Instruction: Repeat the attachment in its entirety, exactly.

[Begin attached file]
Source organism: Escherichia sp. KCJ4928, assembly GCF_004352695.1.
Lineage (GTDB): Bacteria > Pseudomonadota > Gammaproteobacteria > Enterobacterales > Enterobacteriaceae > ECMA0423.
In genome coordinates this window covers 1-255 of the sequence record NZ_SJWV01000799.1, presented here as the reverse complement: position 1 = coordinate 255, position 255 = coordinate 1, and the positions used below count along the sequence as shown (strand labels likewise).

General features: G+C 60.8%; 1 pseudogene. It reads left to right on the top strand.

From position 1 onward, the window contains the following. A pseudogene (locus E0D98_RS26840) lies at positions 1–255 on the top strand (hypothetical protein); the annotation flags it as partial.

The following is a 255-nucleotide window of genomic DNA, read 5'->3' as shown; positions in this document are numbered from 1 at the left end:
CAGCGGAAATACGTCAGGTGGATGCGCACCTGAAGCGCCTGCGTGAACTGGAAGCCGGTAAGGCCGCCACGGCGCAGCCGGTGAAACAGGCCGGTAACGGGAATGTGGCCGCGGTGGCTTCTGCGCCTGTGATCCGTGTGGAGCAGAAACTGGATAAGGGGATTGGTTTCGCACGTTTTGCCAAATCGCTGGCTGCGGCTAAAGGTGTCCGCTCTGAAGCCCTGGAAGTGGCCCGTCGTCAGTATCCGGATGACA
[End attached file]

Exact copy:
Source organism: Escherichia sp. KCJ4928, assembly GCF_004352695.1.
Lineage (GTDB): Bacteria > Pseudomonadota > Gammaproteobacteria > Enterobacterales > Enterobacteriaceae > ECMA0423.
In genome coordinates this window covers 1-255 of the sequence record NZ_SJWV01000799.1, presented here as the reverse complement: position 1 = coordinate 255, position 255 = coordinate 1, and the positions used below count along the sequence as shown (strand labels likewise).

General features: G+C 60.8%; 1 pseudogene. It reads left to right on the top strand.

From position 1 onward, the window contains the following. A pseudogene (locus E0D98_RS26840) lies at positions 1–255 on the top strand (hypothetical protein); the annotation flags it as partial.

The following is a 255-nucleotide window of genomic DNA, read 5'->3' as shown; positions in this document are numbered from 1 at the left end:
CAGCGGAAATACGTCAGGTGGATGCGCACCTGAAGCGCCTGCGTGAACTGGAAGCCGGTAAGGCCGCCACGGCGCAGCCGGTGAAACAGGCCGGTAACGGGAATGTGGCCGCGGTGGCTTCTGCGCCTGTGATCCGTGTGGAGCAGAAACTGGATAAGGGGATTGGTTTCGCACGTTTTGCCAAATCGCTGGCTGCGGCTAAAGGTGTCCGCTCTGAAGCCCTGGAAGTGGCCCGTCGTCAGTATCCGGATGACA